C. ' Chaplains. ' -- Chaplains are members of the armed forces whose role in regard to the victims of war is not medical but spiritual -- although they are often called upon to give help of a more material nature to the wounded on the battlefield. The principle of placing them on the same fooling as medical personnel in the matter of privileges goes back to the 17th century, and is mentioned in several contemporary agreements between the commanders of armies. In 1864 it was recognized as a matter of course that ministers of religion should be protected. Their devotion in bringing the solace of religion and moral consolation [p.220] to the wounded, the sick and the dying is well known. They are present at the last moments of men who have been mortally wounded. They hear any requests the latter may have to make, and officiate at their burial.
It is clear from the text of the Convention that chaplains need not be exclusively or even partially assigned to the wounded and sick. They are protected as chaplains, even when -- as most often happens -- their duties extend to the forces as a whole. Like medical personnel, they must obviously abstain from all hostile acts.
On the other hand, chaplains, to be accorded immunity, must be attached to the armed forces. They do not attach themselves. The decision will rest with the competent military authorities and the relationship must be an official one. Accordingly, ministers of religion who wish to serve in a non-official capacity, are not covered by the Convention, and, until such time as they have been regularly appointed, act at their own risk and peril.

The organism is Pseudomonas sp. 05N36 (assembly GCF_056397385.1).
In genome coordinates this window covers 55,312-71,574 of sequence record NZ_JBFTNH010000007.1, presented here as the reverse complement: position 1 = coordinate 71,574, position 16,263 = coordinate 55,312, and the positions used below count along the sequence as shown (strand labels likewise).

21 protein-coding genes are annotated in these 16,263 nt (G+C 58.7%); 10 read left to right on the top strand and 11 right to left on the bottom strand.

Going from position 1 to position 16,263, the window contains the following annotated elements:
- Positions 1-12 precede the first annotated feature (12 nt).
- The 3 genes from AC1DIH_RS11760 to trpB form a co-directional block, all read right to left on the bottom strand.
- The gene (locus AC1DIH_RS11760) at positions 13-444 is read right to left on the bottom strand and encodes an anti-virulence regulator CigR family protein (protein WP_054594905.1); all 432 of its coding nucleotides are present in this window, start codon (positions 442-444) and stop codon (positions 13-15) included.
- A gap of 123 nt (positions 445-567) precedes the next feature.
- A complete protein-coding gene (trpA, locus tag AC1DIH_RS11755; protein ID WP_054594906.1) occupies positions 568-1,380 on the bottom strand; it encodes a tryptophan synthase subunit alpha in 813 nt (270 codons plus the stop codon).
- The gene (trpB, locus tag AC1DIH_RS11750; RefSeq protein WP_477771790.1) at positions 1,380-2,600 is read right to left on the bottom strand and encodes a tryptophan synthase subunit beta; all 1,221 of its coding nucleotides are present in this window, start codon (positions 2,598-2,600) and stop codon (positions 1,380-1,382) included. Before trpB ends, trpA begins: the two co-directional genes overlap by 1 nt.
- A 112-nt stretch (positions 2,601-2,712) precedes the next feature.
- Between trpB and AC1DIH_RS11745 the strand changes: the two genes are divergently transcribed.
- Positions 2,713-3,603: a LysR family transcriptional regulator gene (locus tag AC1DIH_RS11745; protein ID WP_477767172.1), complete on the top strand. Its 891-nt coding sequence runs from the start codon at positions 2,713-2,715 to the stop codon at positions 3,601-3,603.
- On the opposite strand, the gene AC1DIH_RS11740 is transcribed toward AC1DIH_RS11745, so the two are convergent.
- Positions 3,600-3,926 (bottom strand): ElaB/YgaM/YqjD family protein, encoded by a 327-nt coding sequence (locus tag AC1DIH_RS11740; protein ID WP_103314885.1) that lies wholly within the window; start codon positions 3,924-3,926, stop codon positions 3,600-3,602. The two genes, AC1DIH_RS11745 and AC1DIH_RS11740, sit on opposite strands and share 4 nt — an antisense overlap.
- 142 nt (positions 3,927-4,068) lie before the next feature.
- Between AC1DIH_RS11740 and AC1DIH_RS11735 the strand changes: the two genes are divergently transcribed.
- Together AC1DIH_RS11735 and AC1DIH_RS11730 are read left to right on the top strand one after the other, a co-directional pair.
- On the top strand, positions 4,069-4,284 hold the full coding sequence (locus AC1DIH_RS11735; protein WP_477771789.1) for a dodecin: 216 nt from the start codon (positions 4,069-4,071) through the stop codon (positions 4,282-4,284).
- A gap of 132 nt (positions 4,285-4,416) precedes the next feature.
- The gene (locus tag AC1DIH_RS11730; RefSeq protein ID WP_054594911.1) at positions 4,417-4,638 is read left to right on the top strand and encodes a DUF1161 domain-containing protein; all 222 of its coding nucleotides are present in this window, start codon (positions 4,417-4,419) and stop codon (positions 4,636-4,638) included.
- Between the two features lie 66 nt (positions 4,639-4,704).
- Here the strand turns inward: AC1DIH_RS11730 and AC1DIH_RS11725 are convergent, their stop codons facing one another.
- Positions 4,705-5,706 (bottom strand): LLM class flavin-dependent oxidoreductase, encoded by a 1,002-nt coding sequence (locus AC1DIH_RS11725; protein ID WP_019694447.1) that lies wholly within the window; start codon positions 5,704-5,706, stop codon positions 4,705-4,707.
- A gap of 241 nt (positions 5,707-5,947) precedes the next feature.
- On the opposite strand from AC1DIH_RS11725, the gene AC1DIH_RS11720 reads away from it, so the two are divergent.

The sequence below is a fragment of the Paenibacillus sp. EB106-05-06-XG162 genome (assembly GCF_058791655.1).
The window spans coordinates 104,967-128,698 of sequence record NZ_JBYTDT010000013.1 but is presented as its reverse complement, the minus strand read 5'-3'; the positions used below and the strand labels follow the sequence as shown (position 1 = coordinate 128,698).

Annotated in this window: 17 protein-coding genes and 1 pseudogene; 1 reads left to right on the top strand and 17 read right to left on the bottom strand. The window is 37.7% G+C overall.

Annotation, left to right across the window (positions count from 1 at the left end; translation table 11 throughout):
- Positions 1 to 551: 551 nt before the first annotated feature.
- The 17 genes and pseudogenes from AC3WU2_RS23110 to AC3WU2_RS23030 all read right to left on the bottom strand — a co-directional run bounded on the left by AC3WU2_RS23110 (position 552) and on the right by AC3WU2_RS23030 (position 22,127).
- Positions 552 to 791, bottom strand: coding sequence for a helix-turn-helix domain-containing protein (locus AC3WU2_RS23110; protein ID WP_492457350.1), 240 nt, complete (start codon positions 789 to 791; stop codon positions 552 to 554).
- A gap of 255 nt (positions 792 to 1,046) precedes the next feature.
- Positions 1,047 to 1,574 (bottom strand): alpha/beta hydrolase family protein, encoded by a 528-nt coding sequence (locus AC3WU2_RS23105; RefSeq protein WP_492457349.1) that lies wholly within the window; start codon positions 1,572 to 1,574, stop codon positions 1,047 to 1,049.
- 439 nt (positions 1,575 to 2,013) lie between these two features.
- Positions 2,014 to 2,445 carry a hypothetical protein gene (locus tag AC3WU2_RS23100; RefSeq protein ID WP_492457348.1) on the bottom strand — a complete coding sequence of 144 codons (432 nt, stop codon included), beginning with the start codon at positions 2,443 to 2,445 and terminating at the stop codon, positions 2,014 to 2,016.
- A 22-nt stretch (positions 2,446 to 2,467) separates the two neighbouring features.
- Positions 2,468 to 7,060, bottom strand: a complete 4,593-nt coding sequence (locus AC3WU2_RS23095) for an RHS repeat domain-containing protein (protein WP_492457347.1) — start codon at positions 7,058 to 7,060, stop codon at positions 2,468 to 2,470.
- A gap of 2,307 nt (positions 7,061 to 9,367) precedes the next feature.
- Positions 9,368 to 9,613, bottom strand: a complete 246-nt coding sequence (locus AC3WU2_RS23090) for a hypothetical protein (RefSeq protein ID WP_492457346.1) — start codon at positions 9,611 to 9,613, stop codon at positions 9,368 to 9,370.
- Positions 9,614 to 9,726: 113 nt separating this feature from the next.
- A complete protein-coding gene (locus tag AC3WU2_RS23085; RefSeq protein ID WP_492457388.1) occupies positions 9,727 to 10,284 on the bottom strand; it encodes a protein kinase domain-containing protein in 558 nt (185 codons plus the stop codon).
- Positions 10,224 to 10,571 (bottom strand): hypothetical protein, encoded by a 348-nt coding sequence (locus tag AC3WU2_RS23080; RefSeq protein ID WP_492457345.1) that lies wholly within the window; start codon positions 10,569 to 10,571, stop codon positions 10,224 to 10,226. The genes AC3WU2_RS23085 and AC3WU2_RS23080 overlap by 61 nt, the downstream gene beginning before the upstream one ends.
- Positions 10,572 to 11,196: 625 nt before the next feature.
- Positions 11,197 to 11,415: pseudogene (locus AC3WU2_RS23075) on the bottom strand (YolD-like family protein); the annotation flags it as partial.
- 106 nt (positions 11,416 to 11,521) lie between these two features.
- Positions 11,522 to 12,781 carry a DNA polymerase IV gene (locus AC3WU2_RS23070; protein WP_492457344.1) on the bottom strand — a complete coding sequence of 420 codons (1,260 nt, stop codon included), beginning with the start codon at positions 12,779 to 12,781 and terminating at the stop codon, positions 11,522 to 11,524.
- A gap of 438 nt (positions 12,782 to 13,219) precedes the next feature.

In actual fact, many actual or prospective ministers of religion are enlisted as combatants. Religious services for their comrades in arms are occasionally asked of them. For this reason Article 36 of the Third Convention of 1949
provides that in case of capture -- when, unlike regular chaplains, they become prisoners of war -- they are to be treated as retained chaplains if they are called upon to minister to their fellow captives.
2. ' Respect and protection of permanent personnel '
Article 24 provides that medical personnel are to be "respected and protected in all circumstances". This is the classic formula, employed since 1906; we have already met it in Articles 12
dealing with the protection of the wounded and of medical units, and in considering those two Articles, have already referred to its value and the shades of meaning attached to it. (1)
The words "in all circumstances" make it quite clear that medical personnel are to be respected and protected at all times and in all places, both on the battlefield and behind the lines, and whether retained only temporarily by the enemy or for a lengthy period.
[p.221] Nevertheless, to enjoy immunity, they must naturally abstain from any form of participation -- even indirect -- in hostile acts. We saw in Article 21
(2) that the protection to which medical units are entitled ceases if they are used to commit acts "harmful to the enemy". This proviso obviously applies to medical personnel also.
The corresponding Article of the 1929 Convention stated specifically (in paragraph 2) that medical personnel were not to be treated as prisoners of war if they fell into enemy hands. This provision has now been dropped, the retention of medical personnel by the enemy being dealt with in new provisions (Articles 28
to 32) which we shall examine later.
* (1) [(1) p.220] See above, pages 134 and 196;
(2) [(1) p.221] See above, page 200;
See the Commentary of 2016